Once again, the government is using the "poor communication problem within government" as the excuse to create a botched solution.

To this date, the "approved solution" has been to kick the "whatever we get" out the door, and make the agents and public "put up with" whatever system architecture is created.

Until the federal government ensures that the major players like DoJ are part of the initial discussion, the public is going to be poorly served. Not just with issues over privacy and the constitution, but whether public funds are being adequately managed.

At this juncture, it is clear the same causal problems that led to 9-11 [poor communication, leaving players out, continuing without adjusting] continue to affect the SES.

We should not be surprised why DHS and DoJ have problems. They were never collectively disciplined for the leadership problem that led to 9-11.

Thus, we should not be surprised why this acquisition effort, before it goes into contract award, is so botched and plagued with problems of "not even bothering to ensure the DoJ-customer" is part of the baseline discussions.

Despite the "new era" and the "number one priority on terrorism," they cannot handle something simple as communication.

And this SES wants the nation to believe that things are going well, trust us, we're doing a great job.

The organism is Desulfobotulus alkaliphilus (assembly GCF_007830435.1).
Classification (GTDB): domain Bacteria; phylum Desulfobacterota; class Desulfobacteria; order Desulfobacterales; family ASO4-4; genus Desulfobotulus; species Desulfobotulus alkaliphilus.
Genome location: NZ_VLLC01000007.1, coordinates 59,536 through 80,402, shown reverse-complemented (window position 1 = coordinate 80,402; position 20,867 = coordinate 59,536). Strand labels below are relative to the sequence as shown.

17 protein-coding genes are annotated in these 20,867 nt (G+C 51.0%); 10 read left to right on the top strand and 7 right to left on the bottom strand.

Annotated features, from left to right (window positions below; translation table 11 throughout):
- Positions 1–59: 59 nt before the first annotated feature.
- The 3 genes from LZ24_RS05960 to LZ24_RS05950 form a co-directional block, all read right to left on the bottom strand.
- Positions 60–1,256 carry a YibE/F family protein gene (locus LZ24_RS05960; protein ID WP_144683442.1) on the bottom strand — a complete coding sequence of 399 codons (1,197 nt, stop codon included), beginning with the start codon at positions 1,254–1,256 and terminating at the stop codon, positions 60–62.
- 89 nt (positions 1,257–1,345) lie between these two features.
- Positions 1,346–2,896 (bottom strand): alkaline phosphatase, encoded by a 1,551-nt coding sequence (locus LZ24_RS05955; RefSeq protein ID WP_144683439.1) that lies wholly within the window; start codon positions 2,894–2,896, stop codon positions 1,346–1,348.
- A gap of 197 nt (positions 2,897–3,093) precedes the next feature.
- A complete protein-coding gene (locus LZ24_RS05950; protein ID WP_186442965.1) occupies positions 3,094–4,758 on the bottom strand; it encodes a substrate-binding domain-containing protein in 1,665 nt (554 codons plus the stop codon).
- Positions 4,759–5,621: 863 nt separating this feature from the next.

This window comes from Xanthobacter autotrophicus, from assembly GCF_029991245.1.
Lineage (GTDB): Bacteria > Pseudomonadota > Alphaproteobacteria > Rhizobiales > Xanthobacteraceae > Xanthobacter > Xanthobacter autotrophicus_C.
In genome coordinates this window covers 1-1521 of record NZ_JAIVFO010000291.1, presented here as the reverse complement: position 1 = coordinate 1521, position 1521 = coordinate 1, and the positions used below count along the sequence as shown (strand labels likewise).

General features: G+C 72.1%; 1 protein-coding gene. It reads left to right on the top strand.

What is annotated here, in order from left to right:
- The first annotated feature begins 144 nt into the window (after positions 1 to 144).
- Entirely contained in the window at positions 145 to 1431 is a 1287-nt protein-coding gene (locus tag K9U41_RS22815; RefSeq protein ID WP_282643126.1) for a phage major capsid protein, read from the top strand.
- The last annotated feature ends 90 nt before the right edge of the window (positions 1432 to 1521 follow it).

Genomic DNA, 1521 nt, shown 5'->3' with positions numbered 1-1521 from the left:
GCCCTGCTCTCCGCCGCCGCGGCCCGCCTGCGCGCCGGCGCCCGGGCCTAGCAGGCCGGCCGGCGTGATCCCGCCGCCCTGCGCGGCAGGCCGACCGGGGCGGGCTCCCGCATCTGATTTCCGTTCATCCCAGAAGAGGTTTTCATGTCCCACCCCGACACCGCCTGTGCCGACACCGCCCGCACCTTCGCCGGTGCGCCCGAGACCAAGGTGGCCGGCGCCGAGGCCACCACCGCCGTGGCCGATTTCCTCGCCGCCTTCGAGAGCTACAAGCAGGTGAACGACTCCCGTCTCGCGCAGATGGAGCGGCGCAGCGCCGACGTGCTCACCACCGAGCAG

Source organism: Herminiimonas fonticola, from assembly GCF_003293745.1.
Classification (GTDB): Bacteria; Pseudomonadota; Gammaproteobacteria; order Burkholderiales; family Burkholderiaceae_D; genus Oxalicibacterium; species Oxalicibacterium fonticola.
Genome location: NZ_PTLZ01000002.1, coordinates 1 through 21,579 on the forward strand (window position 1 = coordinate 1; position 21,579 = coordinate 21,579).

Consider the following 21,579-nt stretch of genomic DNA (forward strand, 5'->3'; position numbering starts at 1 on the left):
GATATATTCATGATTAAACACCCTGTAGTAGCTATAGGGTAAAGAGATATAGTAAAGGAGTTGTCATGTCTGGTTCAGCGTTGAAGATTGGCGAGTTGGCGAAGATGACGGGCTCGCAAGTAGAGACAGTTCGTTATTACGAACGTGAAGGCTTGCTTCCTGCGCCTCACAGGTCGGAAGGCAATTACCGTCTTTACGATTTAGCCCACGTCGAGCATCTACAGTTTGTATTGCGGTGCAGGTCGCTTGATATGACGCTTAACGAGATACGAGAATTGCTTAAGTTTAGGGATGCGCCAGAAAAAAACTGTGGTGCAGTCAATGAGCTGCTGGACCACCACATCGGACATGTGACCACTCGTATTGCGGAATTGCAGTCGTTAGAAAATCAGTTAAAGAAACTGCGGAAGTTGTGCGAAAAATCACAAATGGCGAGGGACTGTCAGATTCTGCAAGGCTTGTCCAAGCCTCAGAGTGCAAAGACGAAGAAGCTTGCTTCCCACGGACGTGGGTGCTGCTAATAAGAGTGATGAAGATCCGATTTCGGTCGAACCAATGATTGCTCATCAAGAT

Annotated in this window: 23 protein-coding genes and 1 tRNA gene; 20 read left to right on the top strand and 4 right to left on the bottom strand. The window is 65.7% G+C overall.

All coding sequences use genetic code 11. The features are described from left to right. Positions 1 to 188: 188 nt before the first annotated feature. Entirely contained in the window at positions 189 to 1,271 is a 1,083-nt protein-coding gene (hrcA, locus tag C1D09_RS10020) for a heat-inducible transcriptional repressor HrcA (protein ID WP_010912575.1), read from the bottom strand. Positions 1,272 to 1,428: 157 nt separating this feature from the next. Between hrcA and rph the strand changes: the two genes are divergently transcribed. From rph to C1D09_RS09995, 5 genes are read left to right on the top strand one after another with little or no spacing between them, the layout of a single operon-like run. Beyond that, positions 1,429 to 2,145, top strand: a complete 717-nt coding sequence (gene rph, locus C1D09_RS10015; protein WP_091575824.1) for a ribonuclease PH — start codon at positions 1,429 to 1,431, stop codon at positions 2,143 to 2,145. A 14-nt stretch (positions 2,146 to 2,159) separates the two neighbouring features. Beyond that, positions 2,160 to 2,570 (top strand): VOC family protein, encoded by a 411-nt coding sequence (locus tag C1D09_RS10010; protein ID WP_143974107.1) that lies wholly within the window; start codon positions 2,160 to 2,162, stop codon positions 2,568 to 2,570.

Get real. It's time the SES get their heads together. Review their "lessons learned" on other software efforts, and ensure the baseline is solid.

At that juncture, DoJ-DHS might have some credibility. Perhaps, the public at that juncture might have the information needed to make an informed comment.

At this jucture, we are far from that. And the solution to this problem is to extend the comment period and get the SES to fire up some thinking.

The end solution is not to dump the "whatever we get" on the back of the American public.

Moroever, if the "comment reviewers" say the "quality of comments is poor," that only relfects on their failed program mangement. The quality of comments will be understandably poor when the quality of the baseline is at best illusory.

It will be a serious mistake for anyone to conclude "the poor quality of comments" is a green light to embark on the voyage: To the land of illusory software baselines; and the stratospher of software programs that fail to address basic-DoJ requirements.